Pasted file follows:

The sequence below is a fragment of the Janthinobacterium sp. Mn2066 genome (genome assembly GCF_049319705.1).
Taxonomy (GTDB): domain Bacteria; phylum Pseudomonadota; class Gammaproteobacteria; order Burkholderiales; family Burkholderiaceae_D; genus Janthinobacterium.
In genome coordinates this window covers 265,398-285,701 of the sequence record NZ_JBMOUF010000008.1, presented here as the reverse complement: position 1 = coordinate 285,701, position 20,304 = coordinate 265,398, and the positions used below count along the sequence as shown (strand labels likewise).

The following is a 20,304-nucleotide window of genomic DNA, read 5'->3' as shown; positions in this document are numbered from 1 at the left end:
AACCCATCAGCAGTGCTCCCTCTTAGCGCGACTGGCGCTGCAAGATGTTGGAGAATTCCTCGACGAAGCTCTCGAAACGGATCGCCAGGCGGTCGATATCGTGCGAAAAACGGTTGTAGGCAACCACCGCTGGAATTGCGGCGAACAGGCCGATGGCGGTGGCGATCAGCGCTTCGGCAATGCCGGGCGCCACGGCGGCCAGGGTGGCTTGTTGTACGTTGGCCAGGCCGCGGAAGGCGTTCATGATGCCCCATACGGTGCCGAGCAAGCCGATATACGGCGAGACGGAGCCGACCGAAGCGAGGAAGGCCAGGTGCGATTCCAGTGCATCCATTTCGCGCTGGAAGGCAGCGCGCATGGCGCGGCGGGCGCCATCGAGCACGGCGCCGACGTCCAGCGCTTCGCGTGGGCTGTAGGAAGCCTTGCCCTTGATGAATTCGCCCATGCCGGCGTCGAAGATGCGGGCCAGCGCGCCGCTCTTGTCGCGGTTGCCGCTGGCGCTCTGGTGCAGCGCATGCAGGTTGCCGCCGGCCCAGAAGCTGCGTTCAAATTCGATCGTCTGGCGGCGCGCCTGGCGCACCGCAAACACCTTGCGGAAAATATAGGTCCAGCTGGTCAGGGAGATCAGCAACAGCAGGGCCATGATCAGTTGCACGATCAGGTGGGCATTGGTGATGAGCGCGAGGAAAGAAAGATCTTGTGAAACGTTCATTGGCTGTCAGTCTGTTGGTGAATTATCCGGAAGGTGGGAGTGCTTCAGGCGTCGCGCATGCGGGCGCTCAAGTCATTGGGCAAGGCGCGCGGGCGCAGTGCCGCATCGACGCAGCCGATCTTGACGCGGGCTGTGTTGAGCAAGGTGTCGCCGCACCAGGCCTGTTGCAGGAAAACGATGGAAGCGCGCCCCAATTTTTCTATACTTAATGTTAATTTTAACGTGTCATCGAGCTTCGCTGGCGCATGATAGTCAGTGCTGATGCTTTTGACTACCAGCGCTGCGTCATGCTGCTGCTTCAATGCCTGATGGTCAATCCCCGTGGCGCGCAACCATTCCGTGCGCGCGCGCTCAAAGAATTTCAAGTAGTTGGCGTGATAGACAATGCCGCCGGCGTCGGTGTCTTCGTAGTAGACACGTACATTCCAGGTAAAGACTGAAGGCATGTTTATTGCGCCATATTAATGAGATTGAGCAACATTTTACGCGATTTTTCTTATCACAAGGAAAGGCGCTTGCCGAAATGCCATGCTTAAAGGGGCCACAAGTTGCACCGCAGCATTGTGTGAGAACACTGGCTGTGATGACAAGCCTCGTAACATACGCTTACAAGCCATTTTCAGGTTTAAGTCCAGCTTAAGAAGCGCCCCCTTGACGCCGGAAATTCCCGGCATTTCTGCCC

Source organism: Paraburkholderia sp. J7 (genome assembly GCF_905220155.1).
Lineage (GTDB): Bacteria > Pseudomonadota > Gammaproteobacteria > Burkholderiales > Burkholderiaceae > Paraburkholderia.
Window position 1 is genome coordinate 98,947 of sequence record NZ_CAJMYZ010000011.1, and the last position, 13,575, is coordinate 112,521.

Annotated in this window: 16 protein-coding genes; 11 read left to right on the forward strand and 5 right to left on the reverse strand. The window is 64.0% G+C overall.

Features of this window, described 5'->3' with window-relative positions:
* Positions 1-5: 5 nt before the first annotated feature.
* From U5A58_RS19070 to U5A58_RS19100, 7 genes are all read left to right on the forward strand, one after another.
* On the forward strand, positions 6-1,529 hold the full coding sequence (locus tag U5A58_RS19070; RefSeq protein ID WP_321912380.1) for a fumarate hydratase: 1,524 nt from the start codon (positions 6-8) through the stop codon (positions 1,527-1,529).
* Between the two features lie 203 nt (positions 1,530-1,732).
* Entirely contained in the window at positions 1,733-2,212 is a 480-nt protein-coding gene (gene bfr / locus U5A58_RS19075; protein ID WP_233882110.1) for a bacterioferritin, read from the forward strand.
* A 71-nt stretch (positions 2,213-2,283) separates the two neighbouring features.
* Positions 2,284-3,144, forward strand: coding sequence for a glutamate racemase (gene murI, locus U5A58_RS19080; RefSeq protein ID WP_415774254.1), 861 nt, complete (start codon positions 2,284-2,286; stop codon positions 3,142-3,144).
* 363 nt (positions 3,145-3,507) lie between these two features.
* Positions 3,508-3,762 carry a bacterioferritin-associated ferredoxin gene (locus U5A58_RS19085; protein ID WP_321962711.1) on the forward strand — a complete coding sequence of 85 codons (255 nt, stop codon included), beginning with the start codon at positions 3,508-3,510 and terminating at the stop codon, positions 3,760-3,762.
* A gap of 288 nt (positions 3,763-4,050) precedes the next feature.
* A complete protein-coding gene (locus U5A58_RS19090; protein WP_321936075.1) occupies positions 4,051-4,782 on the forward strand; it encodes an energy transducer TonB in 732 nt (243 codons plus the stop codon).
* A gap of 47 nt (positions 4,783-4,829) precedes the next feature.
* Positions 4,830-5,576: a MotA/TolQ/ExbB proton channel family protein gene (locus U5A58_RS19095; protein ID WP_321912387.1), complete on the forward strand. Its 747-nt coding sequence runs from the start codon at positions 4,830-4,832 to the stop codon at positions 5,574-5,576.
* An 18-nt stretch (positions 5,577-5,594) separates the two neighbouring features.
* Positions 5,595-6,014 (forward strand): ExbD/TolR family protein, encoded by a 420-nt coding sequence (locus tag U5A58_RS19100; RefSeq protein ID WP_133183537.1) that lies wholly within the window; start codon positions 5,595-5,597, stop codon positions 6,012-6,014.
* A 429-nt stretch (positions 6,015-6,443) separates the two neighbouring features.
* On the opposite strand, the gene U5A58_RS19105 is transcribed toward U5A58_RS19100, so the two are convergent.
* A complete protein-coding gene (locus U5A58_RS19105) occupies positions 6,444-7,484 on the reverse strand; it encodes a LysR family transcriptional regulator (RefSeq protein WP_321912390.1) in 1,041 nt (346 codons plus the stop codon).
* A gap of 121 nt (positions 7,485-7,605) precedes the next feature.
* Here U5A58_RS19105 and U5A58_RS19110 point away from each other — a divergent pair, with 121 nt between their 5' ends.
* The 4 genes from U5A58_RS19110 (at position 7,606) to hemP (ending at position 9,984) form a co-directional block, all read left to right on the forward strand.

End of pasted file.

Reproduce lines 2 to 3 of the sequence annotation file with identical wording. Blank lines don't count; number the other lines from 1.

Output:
Taxonomy (GTDB): domain Bacteria; phylum Pseudomonadota; class Gammaproteobacteria; order Burkholderiales; family Burkholderiaceae_D; genus Janthinobacterium.
In genome coordinates this window covers 265,398-285,701 of the sequence record NZ_JBMOUF010000008.1, presented here as the reverse complement: position 1 = coordinate 285,701, position 20,304 = coordinate 265,398, and the positions used below count along the sequence as shown (strand labels likewise).